Cyber insurance protects small businesses from damage, liability, and recovery costs in the event that a company’s computer system or electronic data has been compromised. Alternatively referred to as cyber liability insurance, cyber risk insurance, or cybersecurity insurance, this type of coverage protects small businesses and their employees and customers from computer hackers and other electronic threats.
If your small business handles any sensitive information, such as your employees’ drivers license and social security numbers or your customers’ credit cards or bank account information, you could be a target for nefarious criminals. Cybercriminal activity is only increasing over time, and adequate cyber insurance coverage is one key step in guarding your valuable and confidential information.
If your computer data is exposed or stolen, you may be protected from liability with a commercial cyber insurance policy.
How does cyber insurance protect small businesses?
Identity Theft & Cyber Extortion
- Helps protect small businesses and their employees and customers in the event of identity theft
- Assists with the release of personal data if a small business is the victim of cyber extortion
- Helps protect the small business from lawsuits related to a cybercrime
- Helps with costs to recover lost data
What’s typically covered by cyber insurance?
Cyber insurance policies vary depending on your small business needs. Common types of cyber insurance are:
First-party coverage helps you with expenses if your data is stolen or your network is hacked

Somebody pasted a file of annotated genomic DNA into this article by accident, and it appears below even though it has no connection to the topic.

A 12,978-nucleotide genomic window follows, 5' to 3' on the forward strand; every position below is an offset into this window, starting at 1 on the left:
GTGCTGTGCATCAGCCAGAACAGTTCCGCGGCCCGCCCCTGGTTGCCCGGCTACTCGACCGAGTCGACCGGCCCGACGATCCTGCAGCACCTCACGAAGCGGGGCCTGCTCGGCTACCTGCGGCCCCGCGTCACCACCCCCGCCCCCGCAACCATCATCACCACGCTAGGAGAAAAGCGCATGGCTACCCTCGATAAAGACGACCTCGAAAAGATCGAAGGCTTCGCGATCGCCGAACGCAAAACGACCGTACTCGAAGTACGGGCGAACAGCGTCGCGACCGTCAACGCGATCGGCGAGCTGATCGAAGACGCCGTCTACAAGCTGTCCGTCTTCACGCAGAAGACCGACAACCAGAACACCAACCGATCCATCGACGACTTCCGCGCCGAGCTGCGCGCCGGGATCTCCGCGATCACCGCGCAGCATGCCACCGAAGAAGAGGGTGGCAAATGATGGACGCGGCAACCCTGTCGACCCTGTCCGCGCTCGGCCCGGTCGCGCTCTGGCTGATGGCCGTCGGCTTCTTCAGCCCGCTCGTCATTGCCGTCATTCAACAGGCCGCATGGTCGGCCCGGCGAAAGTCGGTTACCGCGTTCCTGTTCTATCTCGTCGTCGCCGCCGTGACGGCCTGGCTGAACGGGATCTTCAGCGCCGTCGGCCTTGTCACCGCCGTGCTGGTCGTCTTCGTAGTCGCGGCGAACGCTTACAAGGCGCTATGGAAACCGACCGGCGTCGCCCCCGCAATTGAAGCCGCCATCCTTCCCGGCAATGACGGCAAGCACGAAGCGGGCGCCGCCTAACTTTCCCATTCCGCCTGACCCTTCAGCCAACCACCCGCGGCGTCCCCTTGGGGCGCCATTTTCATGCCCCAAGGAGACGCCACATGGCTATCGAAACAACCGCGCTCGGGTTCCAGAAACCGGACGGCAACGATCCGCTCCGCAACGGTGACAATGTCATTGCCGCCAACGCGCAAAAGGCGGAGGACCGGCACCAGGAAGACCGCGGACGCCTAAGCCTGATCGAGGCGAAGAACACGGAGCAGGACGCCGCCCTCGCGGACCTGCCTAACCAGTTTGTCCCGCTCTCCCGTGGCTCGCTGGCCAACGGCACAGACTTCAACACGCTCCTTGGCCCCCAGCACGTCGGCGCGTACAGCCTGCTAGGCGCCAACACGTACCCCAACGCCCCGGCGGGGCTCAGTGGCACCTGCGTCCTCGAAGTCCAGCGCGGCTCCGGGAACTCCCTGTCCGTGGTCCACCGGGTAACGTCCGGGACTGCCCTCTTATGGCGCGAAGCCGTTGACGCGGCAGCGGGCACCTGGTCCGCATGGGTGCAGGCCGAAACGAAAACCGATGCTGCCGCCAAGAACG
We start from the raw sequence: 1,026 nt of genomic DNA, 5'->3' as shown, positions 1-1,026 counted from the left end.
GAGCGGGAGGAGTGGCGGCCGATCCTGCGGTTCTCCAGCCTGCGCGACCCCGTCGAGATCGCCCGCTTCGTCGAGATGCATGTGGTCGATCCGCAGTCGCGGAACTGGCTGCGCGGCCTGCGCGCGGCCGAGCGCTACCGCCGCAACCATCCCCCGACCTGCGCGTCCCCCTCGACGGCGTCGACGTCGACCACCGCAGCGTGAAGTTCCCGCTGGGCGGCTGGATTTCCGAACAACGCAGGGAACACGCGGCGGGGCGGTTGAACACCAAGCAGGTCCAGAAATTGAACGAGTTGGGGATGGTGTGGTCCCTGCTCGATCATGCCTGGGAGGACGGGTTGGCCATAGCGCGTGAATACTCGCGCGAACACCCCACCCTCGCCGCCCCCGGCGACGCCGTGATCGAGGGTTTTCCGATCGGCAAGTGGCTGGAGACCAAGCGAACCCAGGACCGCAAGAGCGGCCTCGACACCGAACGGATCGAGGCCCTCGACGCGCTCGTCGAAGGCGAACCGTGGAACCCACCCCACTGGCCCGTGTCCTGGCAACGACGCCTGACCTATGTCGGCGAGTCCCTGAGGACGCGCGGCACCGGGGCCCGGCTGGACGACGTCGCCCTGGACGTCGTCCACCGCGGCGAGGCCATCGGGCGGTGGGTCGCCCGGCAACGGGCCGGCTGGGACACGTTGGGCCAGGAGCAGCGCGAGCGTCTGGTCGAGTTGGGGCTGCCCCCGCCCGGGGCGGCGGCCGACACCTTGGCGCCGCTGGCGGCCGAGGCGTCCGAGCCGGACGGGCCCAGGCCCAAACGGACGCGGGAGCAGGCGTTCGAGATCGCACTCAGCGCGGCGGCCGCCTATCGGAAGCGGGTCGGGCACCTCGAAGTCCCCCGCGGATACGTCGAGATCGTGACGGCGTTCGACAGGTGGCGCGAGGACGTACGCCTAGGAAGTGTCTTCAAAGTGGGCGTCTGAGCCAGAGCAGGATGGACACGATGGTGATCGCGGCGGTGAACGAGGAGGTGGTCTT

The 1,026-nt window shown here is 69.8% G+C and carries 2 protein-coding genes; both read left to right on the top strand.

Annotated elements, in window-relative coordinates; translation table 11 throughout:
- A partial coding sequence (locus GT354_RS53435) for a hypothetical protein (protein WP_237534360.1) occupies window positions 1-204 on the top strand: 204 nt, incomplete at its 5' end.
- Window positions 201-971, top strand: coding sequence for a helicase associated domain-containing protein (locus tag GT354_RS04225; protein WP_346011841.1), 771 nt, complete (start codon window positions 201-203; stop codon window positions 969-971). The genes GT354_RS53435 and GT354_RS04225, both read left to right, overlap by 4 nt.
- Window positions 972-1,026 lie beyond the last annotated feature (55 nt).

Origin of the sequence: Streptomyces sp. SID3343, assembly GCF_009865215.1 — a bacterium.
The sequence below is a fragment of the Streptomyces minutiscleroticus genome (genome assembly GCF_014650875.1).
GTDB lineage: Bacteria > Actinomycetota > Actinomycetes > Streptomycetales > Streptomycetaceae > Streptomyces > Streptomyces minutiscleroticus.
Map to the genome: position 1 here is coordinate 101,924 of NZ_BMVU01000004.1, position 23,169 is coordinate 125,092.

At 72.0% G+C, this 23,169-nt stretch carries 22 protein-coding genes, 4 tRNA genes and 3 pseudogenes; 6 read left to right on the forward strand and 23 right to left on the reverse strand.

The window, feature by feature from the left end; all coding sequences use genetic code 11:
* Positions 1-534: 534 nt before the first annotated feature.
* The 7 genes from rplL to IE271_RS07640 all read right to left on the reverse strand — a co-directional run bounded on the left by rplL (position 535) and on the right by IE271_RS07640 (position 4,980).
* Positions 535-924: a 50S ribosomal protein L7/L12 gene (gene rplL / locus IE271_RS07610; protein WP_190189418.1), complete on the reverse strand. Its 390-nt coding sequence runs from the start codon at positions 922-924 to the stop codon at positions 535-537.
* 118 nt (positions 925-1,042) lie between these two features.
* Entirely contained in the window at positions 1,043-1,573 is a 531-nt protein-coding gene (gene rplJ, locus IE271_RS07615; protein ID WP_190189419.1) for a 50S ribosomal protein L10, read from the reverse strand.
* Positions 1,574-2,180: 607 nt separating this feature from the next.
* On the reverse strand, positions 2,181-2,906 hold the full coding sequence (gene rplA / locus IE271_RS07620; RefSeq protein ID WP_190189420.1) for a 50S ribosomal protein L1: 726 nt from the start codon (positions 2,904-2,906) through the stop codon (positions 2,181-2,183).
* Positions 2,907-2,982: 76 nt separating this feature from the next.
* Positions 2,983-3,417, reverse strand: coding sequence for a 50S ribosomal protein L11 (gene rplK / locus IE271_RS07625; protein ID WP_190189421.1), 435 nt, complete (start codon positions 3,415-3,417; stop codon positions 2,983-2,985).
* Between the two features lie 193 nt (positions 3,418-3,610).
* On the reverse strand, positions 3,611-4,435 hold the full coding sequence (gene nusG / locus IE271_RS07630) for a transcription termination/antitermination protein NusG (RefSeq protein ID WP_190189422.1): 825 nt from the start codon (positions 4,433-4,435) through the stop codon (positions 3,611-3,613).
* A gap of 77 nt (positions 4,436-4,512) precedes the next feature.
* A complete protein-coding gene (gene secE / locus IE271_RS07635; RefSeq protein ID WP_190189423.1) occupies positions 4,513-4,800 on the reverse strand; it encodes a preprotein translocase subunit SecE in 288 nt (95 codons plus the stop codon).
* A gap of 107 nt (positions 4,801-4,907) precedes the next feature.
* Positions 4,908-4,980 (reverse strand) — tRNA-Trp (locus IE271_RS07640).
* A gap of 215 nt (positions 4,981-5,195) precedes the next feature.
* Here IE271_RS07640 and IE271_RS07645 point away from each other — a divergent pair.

- Recovery – helps cover the cost to restore lost data due to damage, theft, or corruption
- Notification – helps with the cost of letting employees, customers, and governmental regulators know about a breach
- Credit monitoring – assists with services to monitor credit for affected parties
- Forensics – helps with expenses for legal and forensic services related to the cyber event
- Crisis management – helps with public relations and advertising to reestablish the company’s standing
- Business interruption – helps cover lost income and/or expenses to keep the business running
- Cyber extortion loss – helps pay ransom, damages, and legal expenses
Third-party coverage protects you if you’re sued in the event of a cyber crime
- Network privacy – helps if the small business is sued for not adequately protecting private, sensitive data of employees or customers
- Network security – helps if the small business is sued for action or inaction surrounding a data breach or network access issue due to a hacker, virus, or malware
- Errors or omissions – covers coding mistakes and software errors related to any professional services provided
- Electronic media – helps in the event the small business is sued for slander, defamation, libel, infringement, or other issues related to data published on the internet
What other types of insurance might my small business need?
While cyber insurance helps protect small businesses in the event of a cyber crime, small business owners should consider other types of insurance:
Workers’ compensation insurance provides medical, disability, survivor, burial, and rehabilitation benefits to employees who experience illness, injury, or death due to a work-related incident. In nearly all states, and with few exceptions, businesses are required by law to carry workers’ compensation insurance. Get a workers’ comp quote in 3 minutes.
Commercial auto insurance helps cover liability and physical damage for vehicles owned by your company.
General liability insurance helps protect your small business against third-party claims of bodily injury, property damage, or personal injury.
Business owner’s policy (BOP) insurance offers bundled protection from claims related to property damage, fire, personal injury, advertising injury, and other issues.